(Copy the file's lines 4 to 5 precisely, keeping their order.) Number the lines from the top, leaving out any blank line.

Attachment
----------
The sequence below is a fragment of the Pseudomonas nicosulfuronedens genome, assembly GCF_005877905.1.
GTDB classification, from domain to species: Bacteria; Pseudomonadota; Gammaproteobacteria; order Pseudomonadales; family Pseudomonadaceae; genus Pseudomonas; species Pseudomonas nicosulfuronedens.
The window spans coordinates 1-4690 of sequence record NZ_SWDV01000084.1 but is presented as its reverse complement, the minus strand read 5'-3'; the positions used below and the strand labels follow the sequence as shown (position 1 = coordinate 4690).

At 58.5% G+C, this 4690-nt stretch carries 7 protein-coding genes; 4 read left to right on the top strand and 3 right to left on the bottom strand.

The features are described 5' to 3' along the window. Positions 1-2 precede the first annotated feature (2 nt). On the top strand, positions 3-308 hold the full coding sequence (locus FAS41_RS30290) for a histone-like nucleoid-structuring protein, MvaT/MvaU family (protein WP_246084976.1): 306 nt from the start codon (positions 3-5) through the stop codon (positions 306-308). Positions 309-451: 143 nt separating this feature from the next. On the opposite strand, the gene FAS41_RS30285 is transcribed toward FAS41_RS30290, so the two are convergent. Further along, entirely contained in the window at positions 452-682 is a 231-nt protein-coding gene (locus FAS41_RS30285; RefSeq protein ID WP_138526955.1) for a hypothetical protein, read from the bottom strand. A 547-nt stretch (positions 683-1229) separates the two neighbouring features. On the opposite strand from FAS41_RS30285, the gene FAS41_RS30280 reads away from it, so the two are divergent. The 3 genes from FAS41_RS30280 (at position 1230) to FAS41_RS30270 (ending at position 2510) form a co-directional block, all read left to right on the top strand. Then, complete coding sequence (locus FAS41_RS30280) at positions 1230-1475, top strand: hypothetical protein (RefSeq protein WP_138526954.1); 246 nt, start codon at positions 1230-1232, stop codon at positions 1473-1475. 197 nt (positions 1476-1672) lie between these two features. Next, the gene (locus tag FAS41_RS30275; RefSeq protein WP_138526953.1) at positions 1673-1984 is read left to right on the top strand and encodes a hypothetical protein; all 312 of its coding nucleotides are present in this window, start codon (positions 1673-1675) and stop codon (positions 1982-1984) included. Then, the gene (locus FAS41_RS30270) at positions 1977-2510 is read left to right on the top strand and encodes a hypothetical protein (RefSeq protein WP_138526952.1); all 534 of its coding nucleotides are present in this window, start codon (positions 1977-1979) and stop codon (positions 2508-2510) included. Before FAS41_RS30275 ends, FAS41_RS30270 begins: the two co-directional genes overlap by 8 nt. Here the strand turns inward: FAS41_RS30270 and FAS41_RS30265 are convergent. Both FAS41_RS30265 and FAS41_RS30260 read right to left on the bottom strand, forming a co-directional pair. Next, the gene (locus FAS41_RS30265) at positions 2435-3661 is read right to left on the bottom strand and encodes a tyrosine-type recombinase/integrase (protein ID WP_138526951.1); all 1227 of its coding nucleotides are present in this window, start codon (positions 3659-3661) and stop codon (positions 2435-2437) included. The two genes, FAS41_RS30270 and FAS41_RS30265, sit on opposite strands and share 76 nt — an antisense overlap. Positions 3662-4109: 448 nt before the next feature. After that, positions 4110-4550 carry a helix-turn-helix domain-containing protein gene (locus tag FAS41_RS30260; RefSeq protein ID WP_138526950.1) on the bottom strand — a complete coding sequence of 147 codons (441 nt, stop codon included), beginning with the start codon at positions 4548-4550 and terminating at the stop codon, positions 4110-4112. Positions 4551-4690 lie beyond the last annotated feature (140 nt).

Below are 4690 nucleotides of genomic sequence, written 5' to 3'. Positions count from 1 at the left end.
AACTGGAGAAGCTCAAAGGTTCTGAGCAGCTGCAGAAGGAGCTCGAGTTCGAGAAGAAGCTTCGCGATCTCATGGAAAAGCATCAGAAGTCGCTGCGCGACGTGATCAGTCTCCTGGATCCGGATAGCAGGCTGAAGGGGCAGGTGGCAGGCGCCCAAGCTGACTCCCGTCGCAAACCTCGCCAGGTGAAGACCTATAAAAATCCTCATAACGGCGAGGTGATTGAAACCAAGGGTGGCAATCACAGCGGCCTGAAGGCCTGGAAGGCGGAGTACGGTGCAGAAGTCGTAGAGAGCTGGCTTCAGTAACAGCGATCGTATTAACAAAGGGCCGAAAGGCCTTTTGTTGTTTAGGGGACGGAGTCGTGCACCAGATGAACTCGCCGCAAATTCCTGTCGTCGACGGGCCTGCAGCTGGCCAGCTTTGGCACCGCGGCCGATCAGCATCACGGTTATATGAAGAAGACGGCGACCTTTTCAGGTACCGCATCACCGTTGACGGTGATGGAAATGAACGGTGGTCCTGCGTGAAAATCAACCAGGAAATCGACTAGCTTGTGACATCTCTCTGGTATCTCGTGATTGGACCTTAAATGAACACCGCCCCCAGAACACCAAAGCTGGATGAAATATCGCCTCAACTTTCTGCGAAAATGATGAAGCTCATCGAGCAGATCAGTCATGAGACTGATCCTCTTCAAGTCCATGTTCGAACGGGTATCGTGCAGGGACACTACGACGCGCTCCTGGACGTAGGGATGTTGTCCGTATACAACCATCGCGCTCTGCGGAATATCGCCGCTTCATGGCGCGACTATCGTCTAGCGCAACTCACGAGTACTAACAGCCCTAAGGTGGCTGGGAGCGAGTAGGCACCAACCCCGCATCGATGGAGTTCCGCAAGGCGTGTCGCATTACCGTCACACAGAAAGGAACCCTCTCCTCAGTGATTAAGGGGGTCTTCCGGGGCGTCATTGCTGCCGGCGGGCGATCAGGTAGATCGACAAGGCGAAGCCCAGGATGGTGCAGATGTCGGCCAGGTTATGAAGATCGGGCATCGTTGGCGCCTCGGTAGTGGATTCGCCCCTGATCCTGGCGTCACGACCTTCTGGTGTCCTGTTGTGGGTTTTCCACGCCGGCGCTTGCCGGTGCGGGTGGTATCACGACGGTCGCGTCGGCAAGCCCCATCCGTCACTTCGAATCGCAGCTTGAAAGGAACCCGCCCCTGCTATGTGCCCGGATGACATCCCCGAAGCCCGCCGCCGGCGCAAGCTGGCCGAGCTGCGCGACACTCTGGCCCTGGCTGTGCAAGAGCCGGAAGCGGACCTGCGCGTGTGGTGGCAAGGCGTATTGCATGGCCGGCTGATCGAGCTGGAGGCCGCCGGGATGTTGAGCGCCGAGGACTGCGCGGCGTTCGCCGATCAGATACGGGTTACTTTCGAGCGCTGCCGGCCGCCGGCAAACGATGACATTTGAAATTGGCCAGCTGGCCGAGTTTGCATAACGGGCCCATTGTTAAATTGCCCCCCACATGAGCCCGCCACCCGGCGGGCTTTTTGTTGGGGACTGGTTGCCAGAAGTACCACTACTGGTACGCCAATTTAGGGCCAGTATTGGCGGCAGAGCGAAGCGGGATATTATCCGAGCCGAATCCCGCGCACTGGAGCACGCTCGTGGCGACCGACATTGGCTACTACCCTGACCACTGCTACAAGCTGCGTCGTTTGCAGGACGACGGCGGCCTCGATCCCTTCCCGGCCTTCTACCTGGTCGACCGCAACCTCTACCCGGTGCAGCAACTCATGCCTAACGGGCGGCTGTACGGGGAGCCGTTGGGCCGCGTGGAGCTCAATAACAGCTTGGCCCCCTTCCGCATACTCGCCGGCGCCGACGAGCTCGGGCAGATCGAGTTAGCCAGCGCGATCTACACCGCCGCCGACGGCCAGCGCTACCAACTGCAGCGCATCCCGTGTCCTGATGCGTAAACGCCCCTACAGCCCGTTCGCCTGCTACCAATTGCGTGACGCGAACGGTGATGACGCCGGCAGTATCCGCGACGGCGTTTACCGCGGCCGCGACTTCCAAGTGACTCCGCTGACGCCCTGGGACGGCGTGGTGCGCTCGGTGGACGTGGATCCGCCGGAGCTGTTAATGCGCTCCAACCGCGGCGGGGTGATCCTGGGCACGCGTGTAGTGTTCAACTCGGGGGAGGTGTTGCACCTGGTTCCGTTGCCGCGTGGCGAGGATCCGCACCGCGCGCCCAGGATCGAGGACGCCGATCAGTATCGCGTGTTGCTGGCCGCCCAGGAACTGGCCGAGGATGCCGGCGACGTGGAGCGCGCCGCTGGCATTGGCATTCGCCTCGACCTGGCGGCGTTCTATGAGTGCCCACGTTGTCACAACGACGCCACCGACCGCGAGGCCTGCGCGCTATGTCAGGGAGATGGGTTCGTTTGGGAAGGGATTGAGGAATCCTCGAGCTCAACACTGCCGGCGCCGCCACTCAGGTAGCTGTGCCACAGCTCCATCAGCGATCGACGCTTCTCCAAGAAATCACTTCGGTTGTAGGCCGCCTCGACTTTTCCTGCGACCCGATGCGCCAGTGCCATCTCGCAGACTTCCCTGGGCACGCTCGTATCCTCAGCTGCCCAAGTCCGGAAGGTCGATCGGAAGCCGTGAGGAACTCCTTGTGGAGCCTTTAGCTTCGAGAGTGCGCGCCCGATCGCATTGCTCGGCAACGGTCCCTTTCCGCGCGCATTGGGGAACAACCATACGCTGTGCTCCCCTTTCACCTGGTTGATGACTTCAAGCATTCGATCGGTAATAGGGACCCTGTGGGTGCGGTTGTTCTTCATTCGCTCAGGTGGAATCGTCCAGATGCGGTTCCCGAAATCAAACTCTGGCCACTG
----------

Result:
At 58.5% G+C, this 4690-nt stretch carries 7 protein-coding genes; 4 read left to right on the top strand and 3 right to left on the bottom strand.

The features are described 5' to 3' along the window. Positions 1-2 precede the first annotated feature (2 nt). On the top strand, positions 3-308 hold the full coding sequence (locus FAS41_RS30290) for a histone-like nucleoid-structuring protein, MvaT/MvaU family (protein WP_246084976.1): 306 nt from the start codon (positions 3-5) through the stop codon (positions 306-308). Positions 309-451: 143 nt separating this feature from the next. On the opposite strand, the gene FAS41_RS30285 is transcribed toward FAS41_RS30290, so the two are convergent. Further along, entirely contained in the window at positions 452-682 is a 231-nt protein-coding gene (locus FAS41_RS30285; RefSeq protein ID WP_138526955.1) for a hypothetical protein, read from the bottom strand. A 547-nt stretch (positions 683-1229) separates the two neighbouring features. On the opposite strand from FAS41_RS30285, the gene FAS41_RS30280 reads away from it, so the two are divergent. The 3 genes from FAS41_RS30280 (at position 1230) to FAS41_RS30270 (ending at position 2510) form a co-directional block, all read left to right on the top strand. Then, complete coding sequence (locus FAS41_RS30280) at positions 1230-1475, top strand: hypothetical protein (RefSeq protein WP_138526954.1); 246 nt, start codon at positions 1230-1232, stop codon at positions 1473-1475. 197 nt (positions 1476-1672) lie between these two features. Next, the gene (locus tag FAS41_RS30275; RefSeq protein WP_138526953.1) at positions 1673-1984 is read left to right on the top strand and encodes a hypothetical protein; all 312 of its coding nucleotides are present in this window, start codon (positions 1673-1675) and stop codon (positions 1982-1984) included. Then, the gene (locus FAS41_RS30270) at positions 1977-2510 is read left to right on the top strand and encodes a hypothetical protein (RefSeq protein WP_138526952.1); all 534 of its coding nucleotides are present in this window, start codon (positions 1977-1979) and stop codon (positions 2508-2510) included. Before FAS41_RS30275 ends, FAS41_RS30270 begins: the two co-directional genes overlap by 8 nt. Here the strand turns inward: FAS41_RS30270 and FAS41_RS30265 are convergent. Both FAS41_RS30265 and FAS41_RS30260 read right to left on the bottom strand, forming a co-directional pair. Next, the gene (locus FAS41_RS30265) at positions 2435-3661 is read right to left on the bottom strand and encodes a tyrosine-type recombinase/integrase (protein ID WP_138526951.1); all 1227 of its coding nucleotides are present in this window, start codon (positions 3659-3661) and stop codon (positions 2435-2437) included. The two genes, FAS41_RS30270 and FAS41_RS30265, sit on opposite strands and share 76 nt — an antisense overlap. Positions 3662-4109: 448 nt before the next feature. After that, positions 4110-4550 carry a helix-turn-helix domain-containing protein gene (locus tag FAS41_RS30260; RefSeq protein ID WP_138526950.1) on the bottom strand — a complete coding sequence of 147 codons (441 nt, stop codon included), beginning with the start codon at positions 4548-4550 and terminating at the stop codon, positions 4110-4112. Positions 4551-4690 lie beyond the last annotated feature (140 nt).